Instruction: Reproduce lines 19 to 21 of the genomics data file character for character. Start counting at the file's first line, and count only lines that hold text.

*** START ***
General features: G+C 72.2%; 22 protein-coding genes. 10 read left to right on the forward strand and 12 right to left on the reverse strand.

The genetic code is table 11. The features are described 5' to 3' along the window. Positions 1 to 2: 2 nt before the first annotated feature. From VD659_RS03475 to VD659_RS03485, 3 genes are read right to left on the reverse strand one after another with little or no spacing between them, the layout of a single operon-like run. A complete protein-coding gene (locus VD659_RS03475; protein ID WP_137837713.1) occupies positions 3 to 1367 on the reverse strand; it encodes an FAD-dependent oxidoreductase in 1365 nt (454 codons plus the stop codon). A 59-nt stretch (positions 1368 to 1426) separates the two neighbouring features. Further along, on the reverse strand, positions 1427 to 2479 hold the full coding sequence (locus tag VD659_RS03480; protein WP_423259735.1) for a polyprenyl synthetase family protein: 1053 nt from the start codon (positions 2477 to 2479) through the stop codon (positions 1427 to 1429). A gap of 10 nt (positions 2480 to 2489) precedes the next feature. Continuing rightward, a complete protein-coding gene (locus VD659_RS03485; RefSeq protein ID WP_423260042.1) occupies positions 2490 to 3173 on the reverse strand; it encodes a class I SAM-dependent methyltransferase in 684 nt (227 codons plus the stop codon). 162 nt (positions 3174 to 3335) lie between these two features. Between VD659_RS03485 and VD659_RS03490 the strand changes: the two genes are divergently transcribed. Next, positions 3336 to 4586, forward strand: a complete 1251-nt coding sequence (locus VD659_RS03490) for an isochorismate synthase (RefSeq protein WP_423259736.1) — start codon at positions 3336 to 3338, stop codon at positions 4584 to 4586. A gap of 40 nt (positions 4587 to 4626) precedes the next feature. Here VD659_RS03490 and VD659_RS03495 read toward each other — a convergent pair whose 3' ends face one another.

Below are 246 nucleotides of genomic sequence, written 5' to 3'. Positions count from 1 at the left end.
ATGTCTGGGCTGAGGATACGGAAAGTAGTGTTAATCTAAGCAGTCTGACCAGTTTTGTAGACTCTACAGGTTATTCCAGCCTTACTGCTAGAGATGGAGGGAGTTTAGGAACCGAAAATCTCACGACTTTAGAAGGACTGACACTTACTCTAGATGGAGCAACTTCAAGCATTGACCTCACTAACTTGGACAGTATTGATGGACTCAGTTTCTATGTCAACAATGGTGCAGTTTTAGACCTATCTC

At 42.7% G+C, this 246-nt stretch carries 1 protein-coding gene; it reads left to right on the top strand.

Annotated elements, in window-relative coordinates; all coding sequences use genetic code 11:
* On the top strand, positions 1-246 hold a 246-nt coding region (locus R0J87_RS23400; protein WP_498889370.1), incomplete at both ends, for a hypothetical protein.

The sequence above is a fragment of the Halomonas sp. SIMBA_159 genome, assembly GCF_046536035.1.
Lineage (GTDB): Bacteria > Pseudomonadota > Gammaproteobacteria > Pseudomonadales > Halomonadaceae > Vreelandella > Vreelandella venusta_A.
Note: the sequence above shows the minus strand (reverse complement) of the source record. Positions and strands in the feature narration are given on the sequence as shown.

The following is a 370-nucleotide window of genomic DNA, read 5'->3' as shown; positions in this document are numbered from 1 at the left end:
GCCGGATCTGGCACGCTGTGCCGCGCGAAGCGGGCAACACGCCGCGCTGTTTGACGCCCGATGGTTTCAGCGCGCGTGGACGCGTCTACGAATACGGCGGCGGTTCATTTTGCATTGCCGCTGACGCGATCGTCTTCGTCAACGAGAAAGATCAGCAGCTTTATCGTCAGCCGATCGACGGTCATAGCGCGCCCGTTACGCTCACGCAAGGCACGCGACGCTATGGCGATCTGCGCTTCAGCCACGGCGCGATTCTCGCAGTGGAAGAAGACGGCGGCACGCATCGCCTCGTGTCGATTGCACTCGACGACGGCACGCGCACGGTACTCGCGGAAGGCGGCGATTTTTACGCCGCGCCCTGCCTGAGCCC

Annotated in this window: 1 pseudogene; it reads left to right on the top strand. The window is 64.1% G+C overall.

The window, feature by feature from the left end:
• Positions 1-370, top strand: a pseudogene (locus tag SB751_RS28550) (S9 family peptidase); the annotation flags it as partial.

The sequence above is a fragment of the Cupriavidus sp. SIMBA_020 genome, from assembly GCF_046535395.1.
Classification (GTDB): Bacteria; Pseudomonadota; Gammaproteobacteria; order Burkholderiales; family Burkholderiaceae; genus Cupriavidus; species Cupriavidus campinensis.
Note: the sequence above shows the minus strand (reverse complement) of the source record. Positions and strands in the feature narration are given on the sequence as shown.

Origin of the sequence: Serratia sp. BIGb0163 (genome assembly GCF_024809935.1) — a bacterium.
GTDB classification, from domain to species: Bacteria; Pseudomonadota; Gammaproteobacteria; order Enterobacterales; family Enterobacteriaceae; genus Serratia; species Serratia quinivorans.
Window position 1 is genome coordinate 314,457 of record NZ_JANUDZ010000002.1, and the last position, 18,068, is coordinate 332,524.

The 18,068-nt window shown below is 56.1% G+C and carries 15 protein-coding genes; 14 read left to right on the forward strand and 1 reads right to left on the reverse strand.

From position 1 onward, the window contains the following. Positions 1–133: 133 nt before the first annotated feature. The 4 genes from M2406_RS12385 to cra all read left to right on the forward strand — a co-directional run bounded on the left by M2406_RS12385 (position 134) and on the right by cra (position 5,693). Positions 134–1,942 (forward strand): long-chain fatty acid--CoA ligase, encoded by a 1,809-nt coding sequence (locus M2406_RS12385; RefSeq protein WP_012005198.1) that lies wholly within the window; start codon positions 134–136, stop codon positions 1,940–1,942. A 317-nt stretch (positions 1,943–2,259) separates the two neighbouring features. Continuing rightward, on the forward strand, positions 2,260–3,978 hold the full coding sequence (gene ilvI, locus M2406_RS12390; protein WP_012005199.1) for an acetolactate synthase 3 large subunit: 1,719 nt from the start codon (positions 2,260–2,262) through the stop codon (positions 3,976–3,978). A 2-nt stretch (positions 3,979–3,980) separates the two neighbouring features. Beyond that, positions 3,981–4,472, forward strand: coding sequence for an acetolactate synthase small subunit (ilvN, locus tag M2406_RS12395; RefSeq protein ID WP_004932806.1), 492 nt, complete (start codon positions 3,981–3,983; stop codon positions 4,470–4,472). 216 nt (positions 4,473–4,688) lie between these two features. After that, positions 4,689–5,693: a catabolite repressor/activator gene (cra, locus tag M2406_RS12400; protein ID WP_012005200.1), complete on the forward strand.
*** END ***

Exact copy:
Origin of the sequence: Serratia sp. BIGb0163 (genome assembly GCF_024809935.1) — a bacterium.
GTDB classification, from domain to species: Bacteria; Pseudomonadota; Gammaproteobacteria; order Enterobacterales; family Enterobacteriaceae; genus Serratia; species Serratia quinivorans.
Window position 1 is genome coordinate 314,457 of record NZ_JANUDZ010000002.1, and the last position, 18,068, is coordinate 332,524.